A: Some of it has been the potential to be able to increase our impact by geography. The Barclays Center, the return to the boroughs is going to help us, certainly. Joining the portfolio of BSE Global and our opportunities with the Nets’ players and resources will continue to be helpful. We’ve seen some of those things start to show themselves true already.
We also have the virtue of being in New York and having moments where we can collaborate. Sabrina Ionescu, for example, was part of the New York Giants’ schedule release video. It’s not like that can’t happen when you’re not in the boroughs, but that’s just part of being intertwined in the New York City sports scene. That’s part of the cache of being in the city.
The most important thing is media coverage, talking to folks like you. From a business standpoint, every time our general manager Jonathan Kolb, has the opportunity to be and out about how he has put our team together, having our players tell their own stories on the court and off the court. All of those things matter and all of those things help become more present in the mind of the casual fan, maybe the folks who haven’t been as familiar with us. It’s almost a sky’s the limit type of situation. We’re ready to infiltrate as soon as we’re ready to be outdoors!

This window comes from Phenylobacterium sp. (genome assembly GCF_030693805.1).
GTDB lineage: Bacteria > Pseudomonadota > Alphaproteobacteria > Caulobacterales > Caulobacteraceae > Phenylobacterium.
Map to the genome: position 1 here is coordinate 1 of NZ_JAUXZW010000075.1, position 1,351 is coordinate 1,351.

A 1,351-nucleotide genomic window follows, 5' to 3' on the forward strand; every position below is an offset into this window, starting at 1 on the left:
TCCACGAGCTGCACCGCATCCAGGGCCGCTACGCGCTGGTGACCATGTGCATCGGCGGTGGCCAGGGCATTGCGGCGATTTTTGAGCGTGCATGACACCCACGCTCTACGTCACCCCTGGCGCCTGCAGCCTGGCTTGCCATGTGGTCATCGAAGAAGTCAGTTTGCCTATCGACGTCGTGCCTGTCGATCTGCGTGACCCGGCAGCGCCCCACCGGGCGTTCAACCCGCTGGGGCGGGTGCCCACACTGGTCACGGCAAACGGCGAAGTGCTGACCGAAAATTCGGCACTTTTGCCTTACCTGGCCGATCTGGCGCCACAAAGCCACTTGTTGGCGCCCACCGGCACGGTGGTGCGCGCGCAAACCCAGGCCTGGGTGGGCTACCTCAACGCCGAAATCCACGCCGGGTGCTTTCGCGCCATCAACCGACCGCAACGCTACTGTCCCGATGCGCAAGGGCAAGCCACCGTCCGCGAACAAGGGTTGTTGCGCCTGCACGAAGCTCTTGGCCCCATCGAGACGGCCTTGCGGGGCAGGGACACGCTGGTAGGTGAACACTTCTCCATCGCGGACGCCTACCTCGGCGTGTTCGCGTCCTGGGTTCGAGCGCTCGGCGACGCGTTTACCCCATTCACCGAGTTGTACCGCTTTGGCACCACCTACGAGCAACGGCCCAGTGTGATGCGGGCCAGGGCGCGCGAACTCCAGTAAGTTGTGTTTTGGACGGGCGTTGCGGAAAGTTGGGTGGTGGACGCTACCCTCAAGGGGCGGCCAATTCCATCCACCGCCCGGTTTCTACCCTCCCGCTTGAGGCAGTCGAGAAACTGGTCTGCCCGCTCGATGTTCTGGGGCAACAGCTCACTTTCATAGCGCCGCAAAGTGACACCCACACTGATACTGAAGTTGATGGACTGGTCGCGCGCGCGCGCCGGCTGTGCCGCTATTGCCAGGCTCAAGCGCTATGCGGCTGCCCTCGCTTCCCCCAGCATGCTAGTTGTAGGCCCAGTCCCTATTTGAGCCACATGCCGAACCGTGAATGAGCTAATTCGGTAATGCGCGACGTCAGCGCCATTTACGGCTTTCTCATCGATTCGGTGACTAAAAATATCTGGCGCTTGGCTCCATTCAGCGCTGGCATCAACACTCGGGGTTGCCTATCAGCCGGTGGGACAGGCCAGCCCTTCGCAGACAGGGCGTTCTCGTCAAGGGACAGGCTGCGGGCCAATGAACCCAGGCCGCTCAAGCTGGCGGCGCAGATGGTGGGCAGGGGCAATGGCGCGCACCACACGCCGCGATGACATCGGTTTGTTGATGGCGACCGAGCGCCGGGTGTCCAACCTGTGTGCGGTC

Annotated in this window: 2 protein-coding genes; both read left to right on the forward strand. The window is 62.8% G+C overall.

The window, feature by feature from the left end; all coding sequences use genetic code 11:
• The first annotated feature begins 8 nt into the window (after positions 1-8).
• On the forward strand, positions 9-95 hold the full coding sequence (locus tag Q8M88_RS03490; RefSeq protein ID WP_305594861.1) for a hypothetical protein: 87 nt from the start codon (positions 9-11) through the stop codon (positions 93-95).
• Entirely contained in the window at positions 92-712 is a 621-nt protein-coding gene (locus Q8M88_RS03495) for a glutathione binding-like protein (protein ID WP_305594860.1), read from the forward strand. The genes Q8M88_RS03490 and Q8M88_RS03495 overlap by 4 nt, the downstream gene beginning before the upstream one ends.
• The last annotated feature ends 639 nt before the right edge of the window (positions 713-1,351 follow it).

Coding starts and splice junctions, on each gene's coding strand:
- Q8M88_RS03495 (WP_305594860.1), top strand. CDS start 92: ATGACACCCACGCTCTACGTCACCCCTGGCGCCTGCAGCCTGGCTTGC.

Q: What sort of an impact can a name, a once-in-a-lifetime talent like Sabrina Ionescu have on this on and off the court?
A: It’s an understatement to say that we’re incredibly optimistic about the effects Sabrina will bring to our franchise. She did have such a storied collegiate career. She had a lot of coverage, which is really helpful, so more broad-based people will know her, not just the core sports fan, not just the women’s basketball fan. It’s really that crossover appeal, that broad appeal, that’s going to be magnificent in New York City, where we have more media, where we have bigger, better opportunities with corporate partners and where the fans can see her play. It’s not just the fans from New York, but the people from all-around who want to see her, to see all the top WNBA talent that comes through here.